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Myth of gun-show loophole insults honest gun owners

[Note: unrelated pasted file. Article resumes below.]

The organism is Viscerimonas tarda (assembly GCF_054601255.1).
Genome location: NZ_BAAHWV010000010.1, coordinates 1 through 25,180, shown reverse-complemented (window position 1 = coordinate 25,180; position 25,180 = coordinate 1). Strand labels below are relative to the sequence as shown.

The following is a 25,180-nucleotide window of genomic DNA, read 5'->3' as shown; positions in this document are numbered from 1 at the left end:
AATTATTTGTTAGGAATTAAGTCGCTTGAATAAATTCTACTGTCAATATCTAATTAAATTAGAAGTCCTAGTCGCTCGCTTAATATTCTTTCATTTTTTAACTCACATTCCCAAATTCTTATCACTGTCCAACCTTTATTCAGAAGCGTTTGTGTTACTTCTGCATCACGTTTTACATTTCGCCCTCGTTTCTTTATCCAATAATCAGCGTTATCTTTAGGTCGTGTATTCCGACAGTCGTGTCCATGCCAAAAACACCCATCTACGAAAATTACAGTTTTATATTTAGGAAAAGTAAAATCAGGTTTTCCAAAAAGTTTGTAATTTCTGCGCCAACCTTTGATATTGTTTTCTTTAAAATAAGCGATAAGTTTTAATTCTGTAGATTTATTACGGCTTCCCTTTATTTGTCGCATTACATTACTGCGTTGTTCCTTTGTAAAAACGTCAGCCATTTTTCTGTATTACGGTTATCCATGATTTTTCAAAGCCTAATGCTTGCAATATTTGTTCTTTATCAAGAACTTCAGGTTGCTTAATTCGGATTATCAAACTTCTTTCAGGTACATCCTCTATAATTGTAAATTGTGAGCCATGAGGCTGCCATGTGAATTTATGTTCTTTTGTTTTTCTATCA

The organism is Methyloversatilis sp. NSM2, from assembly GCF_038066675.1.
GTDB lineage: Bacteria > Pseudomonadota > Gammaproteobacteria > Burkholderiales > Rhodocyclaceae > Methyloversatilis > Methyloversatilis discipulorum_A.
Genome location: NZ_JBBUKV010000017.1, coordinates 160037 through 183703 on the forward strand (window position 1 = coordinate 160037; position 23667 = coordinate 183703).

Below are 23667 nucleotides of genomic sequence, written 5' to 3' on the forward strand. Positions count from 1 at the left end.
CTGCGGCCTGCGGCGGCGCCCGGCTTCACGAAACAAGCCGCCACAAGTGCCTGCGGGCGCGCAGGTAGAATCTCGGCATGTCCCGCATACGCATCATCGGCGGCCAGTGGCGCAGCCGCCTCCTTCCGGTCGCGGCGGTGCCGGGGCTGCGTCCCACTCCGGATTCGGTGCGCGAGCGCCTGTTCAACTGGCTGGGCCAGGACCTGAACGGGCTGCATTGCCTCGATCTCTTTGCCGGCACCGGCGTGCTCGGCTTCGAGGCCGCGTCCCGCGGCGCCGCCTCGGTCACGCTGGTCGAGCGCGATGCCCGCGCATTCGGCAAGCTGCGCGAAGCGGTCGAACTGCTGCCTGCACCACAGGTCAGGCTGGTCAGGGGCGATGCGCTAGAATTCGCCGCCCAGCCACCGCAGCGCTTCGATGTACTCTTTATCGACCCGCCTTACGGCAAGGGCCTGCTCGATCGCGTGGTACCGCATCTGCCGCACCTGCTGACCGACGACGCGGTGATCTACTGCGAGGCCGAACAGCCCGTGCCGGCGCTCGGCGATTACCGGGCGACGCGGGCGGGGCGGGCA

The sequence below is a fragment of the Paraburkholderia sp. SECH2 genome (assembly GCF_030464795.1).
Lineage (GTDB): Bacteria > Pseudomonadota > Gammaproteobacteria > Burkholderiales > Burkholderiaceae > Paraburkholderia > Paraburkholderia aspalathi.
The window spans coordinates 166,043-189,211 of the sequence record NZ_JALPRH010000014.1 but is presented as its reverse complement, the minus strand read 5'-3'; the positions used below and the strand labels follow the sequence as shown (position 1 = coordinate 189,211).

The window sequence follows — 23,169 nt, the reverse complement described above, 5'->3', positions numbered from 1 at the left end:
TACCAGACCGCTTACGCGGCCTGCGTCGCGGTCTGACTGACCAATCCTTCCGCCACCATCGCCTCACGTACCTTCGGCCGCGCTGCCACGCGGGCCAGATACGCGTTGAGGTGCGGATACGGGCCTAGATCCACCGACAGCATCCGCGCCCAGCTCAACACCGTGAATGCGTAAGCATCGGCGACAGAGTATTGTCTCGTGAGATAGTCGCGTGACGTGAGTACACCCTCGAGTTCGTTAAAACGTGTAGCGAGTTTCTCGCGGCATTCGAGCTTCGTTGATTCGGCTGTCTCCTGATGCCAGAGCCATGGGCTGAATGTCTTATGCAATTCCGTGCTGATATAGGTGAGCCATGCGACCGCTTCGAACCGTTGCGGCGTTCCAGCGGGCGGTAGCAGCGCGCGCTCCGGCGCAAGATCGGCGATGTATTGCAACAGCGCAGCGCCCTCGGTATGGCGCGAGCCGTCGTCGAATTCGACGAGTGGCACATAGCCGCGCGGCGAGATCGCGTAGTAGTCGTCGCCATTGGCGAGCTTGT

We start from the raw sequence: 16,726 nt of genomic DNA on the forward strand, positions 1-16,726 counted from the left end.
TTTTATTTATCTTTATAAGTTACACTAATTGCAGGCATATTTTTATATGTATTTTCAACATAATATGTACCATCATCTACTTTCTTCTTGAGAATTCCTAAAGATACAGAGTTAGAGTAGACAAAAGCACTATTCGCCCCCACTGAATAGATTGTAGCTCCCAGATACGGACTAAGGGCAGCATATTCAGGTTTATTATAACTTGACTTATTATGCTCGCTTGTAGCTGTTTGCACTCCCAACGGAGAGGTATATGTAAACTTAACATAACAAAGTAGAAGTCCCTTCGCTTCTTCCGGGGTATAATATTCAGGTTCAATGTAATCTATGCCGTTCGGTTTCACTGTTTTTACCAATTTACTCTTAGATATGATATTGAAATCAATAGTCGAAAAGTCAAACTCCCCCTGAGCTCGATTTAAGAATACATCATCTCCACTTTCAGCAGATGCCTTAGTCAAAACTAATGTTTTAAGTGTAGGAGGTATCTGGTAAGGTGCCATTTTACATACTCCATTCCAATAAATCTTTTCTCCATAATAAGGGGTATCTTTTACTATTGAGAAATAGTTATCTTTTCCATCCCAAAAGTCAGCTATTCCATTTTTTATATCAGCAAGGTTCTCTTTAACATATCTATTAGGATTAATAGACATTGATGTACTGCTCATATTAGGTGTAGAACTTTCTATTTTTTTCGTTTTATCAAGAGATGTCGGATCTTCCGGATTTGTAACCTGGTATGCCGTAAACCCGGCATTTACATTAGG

Josey1Josey1 Member Posts: 15,758
edited January 2002 in General Discussion